• Uphold the 9th and 10th U.S. Circuit Courts of Appeals decisions, as well as a decision by the U.S. District Court for the District of Columbia, in support of the Roadless Rule.

Senate cosponsors of the Roadless Area Conservation Act include Senators Richard Blumenthal (D-CT), Cory Booker (D-NJ), Dick Durbin (D-IL), Dianne Feinstein (D-CA), Martin Heinrich (D-NM), Mazie Hirono (D-HI), Ed Markey (D-MA), Bob Menendez (D-NJ), Jeff Merkley (D-OR), Patty Murray (D-WA), Alex Padilla (D-CA), Jack Reed (D-RI), Bernie Sanders (D-VT), Elizabeth Warren (D-MA), Peter Welch (D-VT), Sheldon Whitehouse (D-RI), and Ron Wyden (D-OR). The measure is also supported by a wide range of stakeholders including Alaska Natives, commercial fishermen, conservationists, small businesses, and climate advocates.

The measure is also supported by the Alaska Wilderness League, Defenders of Wildlife, Earthjustice, Natural Resources Defense Council, Sierra Club, Southeast Alaska Conservation Council, and The Wilderness Society.

“Our climate needs the certainty that temperate rainforests like the Tongass will remain intact, regardless of who sits in the White House in the coming decades,” said Alex Cohen, federal affairs director at Alaska Wilderness League Action. “The Roadless Rule in Alaska has been restored by this administration, and now it’s time to make the Roadless Rule the law of the land.  We thank Representative Gallego for introducing this important legislation.” 

“The Roadless Area Conservation Act would protect nearly 60 million acres of roadless national forest from harmful human development, and we are excited for its reintroduction in Congress,” said Mary Olive, Sr. Government Relations Representative at The Wilderness Society. “Roadless areas in our National Forests are critical for threatened wildlife species—57% of species of conservation concern have suitable habitat within an Inventoried Roadless Area. Additionally, these areas are vital for carbon storage, public health benefits, water quality, and recreation opportunities. It is imperative that we keep roadless forests intact if we want to avoid the worst effects of the climate crisis, and we urge Congress to finally pass this legislation.”

“Our national forests are our best natural solutions for tackling the climate crisis and preserving biodiverse ecosystems,” said Earthjustice Senior Legislative Representative Blaine Miller-McFeeley. “Protecting them from reckless and unnecessary road construction and logging would conserve these incredible habitats and safeguard Indigenous communities that call our national forests home while allowing roadless forests to continue playing a critical role in fighting climate change. It’s time for Congress to pass this legislation and permanently protect some of our most wild and important forests from industry interests that threaten wildlife, outdoor recreation, water resources, and the traditional customs of Indigenous peoples.”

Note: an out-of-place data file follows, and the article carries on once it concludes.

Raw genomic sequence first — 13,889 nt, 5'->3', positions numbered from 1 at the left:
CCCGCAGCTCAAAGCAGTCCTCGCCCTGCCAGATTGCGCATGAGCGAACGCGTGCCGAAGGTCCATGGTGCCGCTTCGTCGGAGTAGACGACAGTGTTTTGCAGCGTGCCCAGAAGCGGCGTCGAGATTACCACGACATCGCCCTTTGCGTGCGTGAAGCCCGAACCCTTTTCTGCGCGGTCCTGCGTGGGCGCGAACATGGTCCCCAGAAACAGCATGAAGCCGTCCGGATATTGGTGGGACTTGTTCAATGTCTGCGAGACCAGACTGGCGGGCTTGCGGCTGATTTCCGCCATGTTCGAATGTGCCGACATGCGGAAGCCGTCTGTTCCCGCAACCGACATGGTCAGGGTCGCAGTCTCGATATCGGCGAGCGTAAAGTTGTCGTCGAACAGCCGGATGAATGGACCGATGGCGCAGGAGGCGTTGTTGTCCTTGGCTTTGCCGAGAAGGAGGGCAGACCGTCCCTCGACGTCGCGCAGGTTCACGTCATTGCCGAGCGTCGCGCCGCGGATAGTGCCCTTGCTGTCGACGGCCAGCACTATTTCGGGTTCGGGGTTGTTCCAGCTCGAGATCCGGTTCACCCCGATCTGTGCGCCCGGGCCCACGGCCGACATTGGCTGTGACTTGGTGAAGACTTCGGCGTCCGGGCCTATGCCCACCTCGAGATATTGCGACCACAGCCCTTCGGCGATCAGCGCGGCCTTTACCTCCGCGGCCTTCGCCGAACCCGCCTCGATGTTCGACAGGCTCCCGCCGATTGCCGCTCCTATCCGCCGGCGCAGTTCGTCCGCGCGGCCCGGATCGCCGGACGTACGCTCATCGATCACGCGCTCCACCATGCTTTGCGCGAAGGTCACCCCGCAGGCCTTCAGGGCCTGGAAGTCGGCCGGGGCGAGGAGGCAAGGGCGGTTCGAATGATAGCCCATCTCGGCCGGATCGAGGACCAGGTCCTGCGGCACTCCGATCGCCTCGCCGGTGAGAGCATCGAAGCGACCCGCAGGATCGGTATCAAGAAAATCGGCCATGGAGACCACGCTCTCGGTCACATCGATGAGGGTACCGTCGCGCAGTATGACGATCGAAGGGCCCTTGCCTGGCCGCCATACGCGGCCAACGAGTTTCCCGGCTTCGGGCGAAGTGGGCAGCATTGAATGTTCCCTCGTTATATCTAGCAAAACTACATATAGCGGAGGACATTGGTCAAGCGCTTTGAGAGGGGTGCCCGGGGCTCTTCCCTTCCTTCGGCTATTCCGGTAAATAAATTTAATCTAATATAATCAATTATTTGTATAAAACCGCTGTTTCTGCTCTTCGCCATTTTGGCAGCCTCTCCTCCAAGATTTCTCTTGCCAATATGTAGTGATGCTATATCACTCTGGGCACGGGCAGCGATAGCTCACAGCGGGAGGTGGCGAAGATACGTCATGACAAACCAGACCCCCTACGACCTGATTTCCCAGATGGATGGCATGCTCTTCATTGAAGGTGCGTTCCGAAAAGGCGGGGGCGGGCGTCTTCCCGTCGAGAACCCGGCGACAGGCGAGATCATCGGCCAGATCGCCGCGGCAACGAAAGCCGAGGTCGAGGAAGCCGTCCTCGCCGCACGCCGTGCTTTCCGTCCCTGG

"Thank you to House and Senate leaders for their unwavering commitment to protecting our nation’s forests, including millions of acres here in Alaska,” said Nicole Whittington-Evans, Defenders of Wildlife’s Alaska Program Director. “Protecting America's forests conserves critical habitat for imperiled species, helps keep our water and air clean, and mitigates climate change."

"The Roadless Rule is the most significant forest conservation measure of the last two decades — period," said Alex Craven, Acting Forest Campaign Manager at Sierra Club. "That significance has also made it a constant target by logging and development interests. Codifying this crucial rule would ensure it can continue to protect nearly 60 million acres of national forests for generations to come." 

“If you care about clean drinking water, controlling climate change, preserving wildlife, or just enjoying natural beauty, you care a lot about national forest wildlands. This bill would secure 60 million acres of those public resources forever, ending years of political football and needless uncertainty over their fate,” said Niel Lawrence, senior attorney for the Nature program at NRDC.

“Gunalchéesh, thank you, to Representative Gallego, Senator Cantwell, and bill co-sponsors for reintroducing the Roadless Area Conservation Act (RACA) today. In working to ensure the Roadless Rule remains in place on the Tongass, this legislation moves our country a significant step forward in permanently safeguarding the lands of the Tongass National Forest, the traditional homelands of the Tlingit, Haida and Tsimshian peoples,said Maranda Hamme, Tongass Forest Program Manager, Southeast Alaska Conservation Council.

Senator Cantwell has been the lead Senate champion of the Roadless Rule since it was overturned by the Bush Administration in 2001. Cantwell has repeatedly introduced legislation to codify the Roadless Rule into law, including as early as 2001. Cantwell was also a vociferous and persistent critic of the Trump administration’s elimination of roadless protections for the Tongass National Forest in Alaska.